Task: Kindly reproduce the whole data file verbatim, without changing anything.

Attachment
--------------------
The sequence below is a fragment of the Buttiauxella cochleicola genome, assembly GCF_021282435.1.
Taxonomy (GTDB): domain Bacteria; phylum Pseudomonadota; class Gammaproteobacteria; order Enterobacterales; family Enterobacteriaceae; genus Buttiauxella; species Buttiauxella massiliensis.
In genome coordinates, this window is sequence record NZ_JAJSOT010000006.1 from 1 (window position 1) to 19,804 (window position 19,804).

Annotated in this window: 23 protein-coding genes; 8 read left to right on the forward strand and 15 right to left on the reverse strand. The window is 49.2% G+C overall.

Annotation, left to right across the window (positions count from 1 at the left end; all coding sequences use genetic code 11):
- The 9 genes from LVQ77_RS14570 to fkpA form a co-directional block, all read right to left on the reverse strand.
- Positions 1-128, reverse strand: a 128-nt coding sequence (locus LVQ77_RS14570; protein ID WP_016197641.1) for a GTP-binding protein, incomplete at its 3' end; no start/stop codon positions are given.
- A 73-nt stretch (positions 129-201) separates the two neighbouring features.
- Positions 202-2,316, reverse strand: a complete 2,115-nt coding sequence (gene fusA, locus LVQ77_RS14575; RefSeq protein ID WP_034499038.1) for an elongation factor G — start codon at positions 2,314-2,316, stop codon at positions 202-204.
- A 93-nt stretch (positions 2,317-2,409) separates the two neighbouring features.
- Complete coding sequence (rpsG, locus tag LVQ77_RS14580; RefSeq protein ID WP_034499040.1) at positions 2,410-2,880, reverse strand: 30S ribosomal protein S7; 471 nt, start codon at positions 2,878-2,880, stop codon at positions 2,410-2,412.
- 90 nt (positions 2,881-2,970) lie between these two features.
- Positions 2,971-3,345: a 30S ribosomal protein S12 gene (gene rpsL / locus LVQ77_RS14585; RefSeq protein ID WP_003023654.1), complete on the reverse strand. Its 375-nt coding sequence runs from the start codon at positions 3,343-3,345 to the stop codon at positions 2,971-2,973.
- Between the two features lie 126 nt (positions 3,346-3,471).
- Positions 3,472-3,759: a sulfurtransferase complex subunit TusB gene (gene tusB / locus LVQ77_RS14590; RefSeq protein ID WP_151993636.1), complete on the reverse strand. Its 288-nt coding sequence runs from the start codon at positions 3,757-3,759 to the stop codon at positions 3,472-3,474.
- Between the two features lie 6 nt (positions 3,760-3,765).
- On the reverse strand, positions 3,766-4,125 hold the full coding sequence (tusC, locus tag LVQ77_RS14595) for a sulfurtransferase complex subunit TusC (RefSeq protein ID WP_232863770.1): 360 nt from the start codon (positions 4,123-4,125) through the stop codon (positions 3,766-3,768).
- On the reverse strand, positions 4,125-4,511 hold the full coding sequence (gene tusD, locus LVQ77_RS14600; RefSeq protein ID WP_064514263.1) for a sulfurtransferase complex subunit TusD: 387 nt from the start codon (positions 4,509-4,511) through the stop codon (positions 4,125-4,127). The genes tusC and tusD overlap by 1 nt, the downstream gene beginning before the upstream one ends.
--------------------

The sequence below is a fragment of the Buttiauxella cochleicola genome, assembly GCF_021282435.1.
Taxonomy (GTDB): domain Bacteria; phylum Pseudomonadota; class Gammaproteobacteria; order Enterobacterales; family Enterobacteriaceae; genus Buttiauxella; species Buttiauxella massiliensis.
In genome coordinates, this window is sequence record NZ_JAJSOT010000006.1 from 1 (window position 1) to 19,804 (window position 19,804).

Annotated in this window: 23 protein-coding genes; 8 read left to right on the forward strand and 15 right to left on the reverse strand. The window is 49.2% G+C overall.

Annotation, left to right across the window (positions count from 1 at the left end; all coding sequences use genetic code 11):
- The 9 genes from LVQ77_RS14570 to fkpA form a co-directional block, all read right to left on the reverse strand.
- Positions 1-128, reverse strand: a 128-nt coding sequence (locus LVQ77_RS14570; protein ID WP_016197641.1) for a GTP-binding protein, incomplete at its 3' end; no start/stop codon positions are given.
- A 73-nt stretch (positions 129-201) separates the two neighbouring features.
- Positions 202-2,316, reverse strand: a complete 2,115-nt coding sequence (gene fusA, locus LVQ77_RS14575; RefSeq protein ID WP_034499038.1) for an elongation factor G — start codon at positions 2,314-2,316, stop codon at positions 202-204.
- A 93-nt stretch (positions 2,317-2,409) separates the two neighbouring features.
- Complete coding sequence (rpsG, locus tag LVQ77_RS14580; RefSeq protein ID WP_034499040.1) at positions 2,410-2,880, reverse strand: 30S ribosomal protein S7; 471 nt, start codon at positions 2,878-2,880, stop codon at positions 2,410-2,412.
- 90 nt (positions 2,881-2,970) lie between these two features.
- Positions 2,971-3,345: a 30S ribosomal protein S12 gene (gene rpsL / locus LVQ77_RS14585; RefSeq protein ID WP_003023654.1), complete on the reverse strand. Its 375-nt coding sequence runs from the start codon at positions 3,343-3,345 to the stop codon at positions 2,971-2,973.
- Between the two features lie 126 nt (positions 3,346-3,471).
- Positions 3,472-3,759: a sulfurtransferase complex subunit TusB gene (gene tusB / locus LVQ77_RS14590; RefSeq protein ID WP_151993636.1), complete on the reverse strand. Its 288-nt coding sequence runs from the start codon at positions 3,757-3,759 to the stop codon at positions 3,472-3,474.
- Between the two features lie 6 nt (positions 3,760-3,765).
- On the reverse strand, positions 3,766-4,125 hold the full coding sequence (tusC, locus tag LVQ77_RS14595) for a sulfurtransferase complex subunit TusC (RefSeq protein ID WP_232863770.1): 360 nt from the start codon (positions 4,123-4,125) through the stop codon (positions 3,766-3,768).
- On the reverse strand, positions 4,125-4,511 hold the full coding sequence (gene tusD, locus LVQ77_RS14600; RefSeq protein ID WP_064514263.1) for a sulfurtransferase complex subunit TusD: 387 nt from the start codon (positions 4,509-4,511) through the stop codon (positions 4,125-4,127). The genes tusC and tusD overlap by 1 nt, the downstream gene beginning before the upstream one ends.